Organizing 8000 Volunteers to Observe Foreign Trucking Operations – a Novel Approach Using Smartphones and Social Media

Organizing 8000 Volunteers to Observe Foreign Trucking Operations – a Novel Approach Using Smartphones and Social Media


Henrik Sternberg, Lund University


The purpose of this paper is to present a novel, innovative approach to data collection using smartphones and social media (Facebook) to organize large-scale data collection. In total, 330 000 observations were collected by 8000 volunteers.


Road freight transportation is crucial to civilization (McKinnon, 2006) and is an irreplaceable part of almost every supply chain. In Europe road-based transportation accounts for 76% of total freight transportation. For policy makers adequate data to understand and analyze international freight movements are needed both due to the overall social and environmental impact of freight transportation, but in particular with regards to the deregulation. Despite the importance of this, previous research clearly shows a strong lack of available data (McKinnon and Leonardi, 2009) and most available statistical sources themselves state issues on this matter (e.g., Eurostat, 2013). The purpose of this paper is to present and analyze the feasibility and reliability of a method for collecting of trucking operations data, by means of using smartphones and Facebook. To our best knowledge, this method represents a completely novel approach to carrying out research. This paper focus on the methodological aspects.
Truck drivers in supply chain, logistics and operations management have received relatively sparse interest, with literature dealing with driver retention (e.g., Gillingwater and Watson, 2000), driver productivity (Hubbard, 2000, Hubbard, 2003) driver control (Mello and Hunt, 2009, Sternberg et al., 2013) and driver time (Prockl and Sternberg, 2013).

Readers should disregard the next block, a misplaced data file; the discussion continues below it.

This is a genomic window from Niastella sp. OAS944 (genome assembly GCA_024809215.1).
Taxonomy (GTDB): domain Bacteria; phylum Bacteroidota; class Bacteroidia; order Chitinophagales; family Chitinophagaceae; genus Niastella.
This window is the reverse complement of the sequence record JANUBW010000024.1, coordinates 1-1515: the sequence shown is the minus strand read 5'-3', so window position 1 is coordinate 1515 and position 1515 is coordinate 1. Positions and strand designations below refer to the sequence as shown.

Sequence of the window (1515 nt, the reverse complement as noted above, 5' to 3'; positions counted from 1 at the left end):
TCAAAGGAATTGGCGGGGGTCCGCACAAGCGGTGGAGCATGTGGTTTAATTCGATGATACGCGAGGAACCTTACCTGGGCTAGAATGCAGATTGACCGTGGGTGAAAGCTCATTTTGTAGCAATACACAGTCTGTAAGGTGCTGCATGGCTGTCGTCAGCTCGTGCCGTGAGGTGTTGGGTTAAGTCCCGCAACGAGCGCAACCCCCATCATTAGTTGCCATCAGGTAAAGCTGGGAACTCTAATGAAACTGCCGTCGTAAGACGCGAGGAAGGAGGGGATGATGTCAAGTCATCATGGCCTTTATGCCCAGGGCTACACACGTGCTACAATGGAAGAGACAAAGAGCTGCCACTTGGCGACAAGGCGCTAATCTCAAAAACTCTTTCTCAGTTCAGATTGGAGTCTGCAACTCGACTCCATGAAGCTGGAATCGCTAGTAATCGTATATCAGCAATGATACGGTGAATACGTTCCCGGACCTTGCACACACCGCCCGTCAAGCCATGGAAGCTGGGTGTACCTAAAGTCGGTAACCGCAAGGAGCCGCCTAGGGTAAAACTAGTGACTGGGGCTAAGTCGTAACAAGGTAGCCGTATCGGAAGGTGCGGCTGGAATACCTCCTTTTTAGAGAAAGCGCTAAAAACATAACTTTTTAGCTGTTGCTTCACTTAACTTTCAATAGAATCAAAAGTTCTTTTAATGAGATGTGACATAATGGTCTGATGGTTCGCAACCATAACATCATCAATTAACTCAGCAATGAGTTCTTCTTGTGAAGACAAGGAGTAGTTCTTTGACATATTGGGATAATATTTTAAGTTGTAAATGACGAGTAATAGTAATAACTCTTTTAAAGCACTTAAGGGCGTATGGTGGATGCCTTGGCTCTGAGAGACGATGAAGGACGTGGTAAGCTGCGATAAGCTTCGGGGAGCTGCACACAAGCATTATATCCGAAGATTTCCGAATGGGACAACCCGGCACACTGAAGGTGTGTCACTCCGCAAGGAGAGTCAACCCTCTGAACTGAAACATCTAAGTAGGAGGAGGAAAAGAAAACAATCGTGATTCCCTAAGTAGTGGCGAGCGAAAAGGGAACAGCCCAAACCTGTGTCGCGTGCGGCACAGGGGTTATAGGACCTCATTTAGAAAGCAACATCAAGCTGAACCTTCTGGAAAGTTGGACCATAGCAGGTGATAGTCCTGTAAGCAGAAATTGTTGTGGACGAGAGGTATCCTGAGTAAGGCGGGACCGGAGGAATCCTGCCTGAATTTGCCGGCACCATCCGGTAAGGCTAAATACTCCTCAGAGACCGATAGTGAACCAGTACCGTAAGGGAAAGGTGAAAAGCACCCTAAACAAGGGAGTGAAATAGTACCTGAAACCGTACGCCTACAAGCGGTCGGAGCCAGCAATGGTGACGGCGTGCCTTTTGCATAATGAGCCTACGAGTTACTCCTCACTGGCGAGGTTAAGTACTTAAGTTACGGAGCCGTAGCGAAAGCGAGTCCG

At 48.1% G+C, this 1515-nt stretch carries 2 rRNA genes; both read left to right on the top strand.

To test the feasibility of using volunteers as observers of truck movements, a smartphone app was developed for Android and iOS-devices. The first versions of the app was initially rather simple, providing only a user interface for typing licence plates and a submit button. The app submitted the license plates together with the GPS-coordinates to the data collection server. Later versions of the app provided further functionality, e.g., top lists of the most active volunteers, maps showing how the latest reported vehicle had been moving through Scandinavia and options to input nationality as well as any other general comment. Through Facebook user groups were organized, instructions and support were given and the users could follow the status updates of the study. The volunteers (mainly domestic truck drivers) were reporting only foreign vehicles’ license plates and the study focused on Denmark, Norway and Sweden.
To analyze the reliability of the data, a comparison is currently being carried out between the submitted observations and the actual location of the observed vehicles at the specified times. Three hauliers, representing over 100 trucks, have shared their GPS-logs with the research team as well as additional copies on relevant documents.
In total over 330 000 observations were collected over two periods, totaling 11 weeks. In total 8000 volunteers used the app, creating a large dataset for analysis. The method itself stirred large media interest, further contributing to create momentum of the data collection.
This paper will outline how using smartphones in combination with social media represents a possibility for researchers to engage volunteers and gain access to large-scale observation datasets. Hence it represents a novel methodological innovation with a huge potential to become widespread in various research areas and this is the very first paper both addressing the methodology and the first reporting on the research project Cabotagestudien (In English: The cabotage study).


Association for European Transport